Summary: Researchers reveal how brain structure and chemistry give rise to specific aspects of fluid intelligence.
Source: University of Illinois.
A new study begins to clarify how brain structure and chemistry give rise to specific aspects of “fluid intelligence,” the ability to adapt to new situations and solve problems one has never encountered before.
The study, reported in the journal NeuroImage, links higher concentrations of a marker of energy production in the brain with an improved ability to solve verbal and spatial problems. It also finds an association between brain size and number-related problem-solving.
The analysis involved 211 research subjects, making it the largest study to date linking brain chemistry and intelligence in living humans, said University of Illinois postdoctoral researcher Erick Paul, who led the work with research scientist Ryan Larsen and Illinois neuroscience professor Aron Barbey. The work was conducted in the Decision Neuroscience Laboratory at the Beckman Institute for Advanced Science and Technology. More studies will be needed to confirm and extend the findings, the researchers said.
“In our data, we observed two facets of fluid intelligence – one that involves quantitative or numeric reasoning, and another that involves verbal or spatial reasoning,” Paul said. “A similar separation of reasoning abilities has been demonstrated in previous studies.”
The researchers conducted magnetic resonance spectroscopy to analyze brain concentrations of a compound called NAA (N-acetyl aspartate), a byproduct of glucose metabolism and a marker of energy production. They measured brain volume in all subjects using magnetic resonance imaging.
“We found that the quantitative reasoning component of intelligence correlated with brain volume, but not with the concentration of NAA in the brain,” Paul said. “And the verbal and spatial components of intelligence correlated with NAA, but not with brain volume.”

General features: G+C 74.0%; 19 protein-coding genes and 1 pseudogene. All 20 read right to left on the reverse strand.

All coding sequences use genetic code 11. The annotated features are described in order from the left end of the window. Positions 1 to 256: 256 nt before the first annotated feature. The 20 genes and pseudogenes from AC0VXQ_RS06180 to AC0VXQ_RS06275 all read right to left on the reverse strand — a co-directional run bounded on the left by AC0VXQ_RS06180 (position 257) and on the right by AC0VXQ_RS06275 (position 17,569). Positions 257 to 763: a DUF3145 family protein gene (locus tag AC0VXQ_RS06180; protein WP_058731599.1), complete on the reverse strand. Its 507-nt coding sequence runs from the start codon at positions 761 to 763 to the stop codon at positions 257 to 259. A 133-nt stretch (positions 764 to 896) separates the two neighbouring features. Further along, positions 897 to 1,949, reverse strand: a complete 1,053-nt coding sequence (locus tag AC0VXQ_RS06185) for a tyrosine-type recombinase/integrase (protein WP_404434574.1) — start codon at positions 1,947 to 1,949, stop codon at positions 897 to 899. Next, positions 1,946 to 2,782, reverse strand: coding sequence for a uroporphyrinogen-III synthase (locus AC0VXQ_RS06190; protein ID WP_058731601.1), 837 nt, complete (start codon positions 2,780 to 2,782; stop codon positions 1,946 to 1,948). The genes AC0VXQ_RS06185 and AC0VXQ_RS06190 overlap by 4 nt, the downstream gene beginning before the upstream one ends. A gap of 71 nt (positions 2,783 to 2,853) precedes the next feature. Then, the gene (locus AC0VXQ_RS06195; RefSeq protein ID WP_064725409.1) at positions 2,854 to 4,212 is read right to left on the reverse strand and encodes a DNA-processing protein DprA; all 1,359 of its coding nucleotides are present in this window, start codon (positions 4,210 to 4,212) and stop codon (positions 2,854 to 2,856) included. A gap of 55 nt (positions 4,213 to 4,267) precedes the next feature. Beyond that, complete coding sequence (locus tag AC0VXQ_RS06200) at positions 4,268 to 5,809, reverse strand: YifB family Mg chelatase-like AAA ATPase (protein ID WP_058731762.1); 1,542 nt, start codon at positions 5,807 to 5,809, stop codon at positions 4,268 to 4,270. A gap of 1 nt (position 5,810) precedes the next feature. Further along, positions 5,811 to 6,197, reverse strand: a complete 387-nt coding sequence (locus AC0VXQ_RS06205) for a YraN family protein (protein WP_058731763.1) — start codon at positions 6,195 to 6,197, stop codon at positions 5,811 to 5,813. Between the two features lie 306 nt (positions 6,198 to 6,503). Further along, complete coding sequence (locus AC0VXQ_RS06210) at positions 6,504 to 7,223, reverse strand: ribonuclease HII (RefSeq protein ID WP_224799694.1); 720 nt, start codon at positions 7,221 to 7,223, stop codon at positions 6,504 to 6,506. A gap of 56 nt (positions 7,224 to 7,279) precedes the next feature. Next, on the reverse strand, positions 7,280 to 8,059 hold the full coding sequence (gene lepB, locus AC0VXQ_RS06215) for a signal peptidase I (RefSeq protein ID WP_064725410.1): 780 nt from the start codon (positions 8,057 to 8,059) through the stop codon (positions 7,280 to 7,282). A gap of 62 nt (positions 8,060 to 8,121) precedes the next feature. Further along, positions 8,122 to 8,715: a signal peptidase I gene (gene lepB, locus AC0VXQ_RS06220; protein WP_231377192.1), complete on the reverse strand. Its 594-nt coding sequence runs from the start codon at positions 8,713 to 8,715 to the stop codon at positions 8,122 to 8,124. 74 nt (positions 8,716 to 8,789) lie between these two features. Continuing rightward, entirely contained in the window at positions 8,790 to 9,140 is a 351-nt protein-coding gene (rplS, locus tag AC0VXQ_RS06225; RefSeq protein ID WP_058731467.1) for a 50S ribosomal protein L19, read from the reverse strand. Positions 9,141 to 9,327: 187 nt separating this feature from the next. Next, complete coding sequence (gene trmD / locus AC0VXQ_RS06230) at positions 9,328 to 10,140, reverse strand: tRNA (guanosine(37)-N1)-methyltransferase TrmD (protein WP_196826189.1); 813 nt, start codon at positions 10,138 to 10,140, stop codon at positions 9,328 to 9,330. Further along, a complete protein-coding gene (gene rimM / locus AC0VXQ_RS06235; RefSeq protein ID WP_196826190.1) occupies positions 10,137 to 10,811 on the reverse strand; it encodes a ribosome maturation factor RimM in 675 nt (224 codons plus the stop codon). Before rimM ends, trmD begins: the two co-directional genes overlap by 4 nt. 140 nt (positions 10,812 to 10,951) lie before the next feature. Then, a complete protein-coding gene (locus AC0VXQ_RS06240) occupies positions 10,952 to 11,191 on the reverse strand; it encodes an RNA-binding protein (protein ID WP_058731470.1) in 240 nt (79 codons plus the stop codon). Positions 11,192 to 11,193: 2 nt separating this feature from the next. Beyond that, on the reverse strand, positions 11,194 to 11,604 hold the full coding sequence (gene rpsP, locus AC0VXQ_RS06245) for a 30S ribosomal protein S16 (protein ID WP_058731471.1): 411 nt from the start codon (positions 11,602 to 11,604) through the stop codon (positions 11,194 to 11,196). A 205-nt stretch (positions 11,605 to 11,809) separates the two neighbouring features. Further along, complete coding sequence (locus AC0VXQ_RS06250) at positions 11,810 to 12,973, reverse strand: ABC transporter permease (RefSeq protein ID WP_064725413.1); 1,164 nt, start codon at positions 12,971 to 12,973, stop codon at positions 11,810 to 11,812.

The team observed the same basic relationships when analyzing males and females separately.
The findings add to the evidence that fluid intelligence involves distinct yet interrelated processes in the brain, Paul said.
“Surely there are many things about the brain that determine a person’s intelligence, and the goal is to try to tease apart that puzzle,” he said. “These two brain biomarkers, brain volume and NAA, are each giving us independent information about fluid intelligence. There are different properties of the brain that we can measure, and these different properties go with these different facets of fluid intelligence.”
“Our findings contribute to a growing body of evidence to suggest that intelligence reflects multiple levels of organization in the brain – spanning neuroanatomy, for example brain size, and neurophysiology, such as brain metabolism – and that specific properties of the brain provide a powerful lens to investigate and understand the nature of specific intellectual abilities,” Barbey said.
About this neurosciencey research article
Aron Barbey is a faculty member in the department of psychology, an affiliate of the Beckman Institute and of the Carl R. Woese Institute for Genomic Biology.
Funding: The Intelligence Advanced Research Projects Activity at the Office of the Director of National Intelligence supported this research.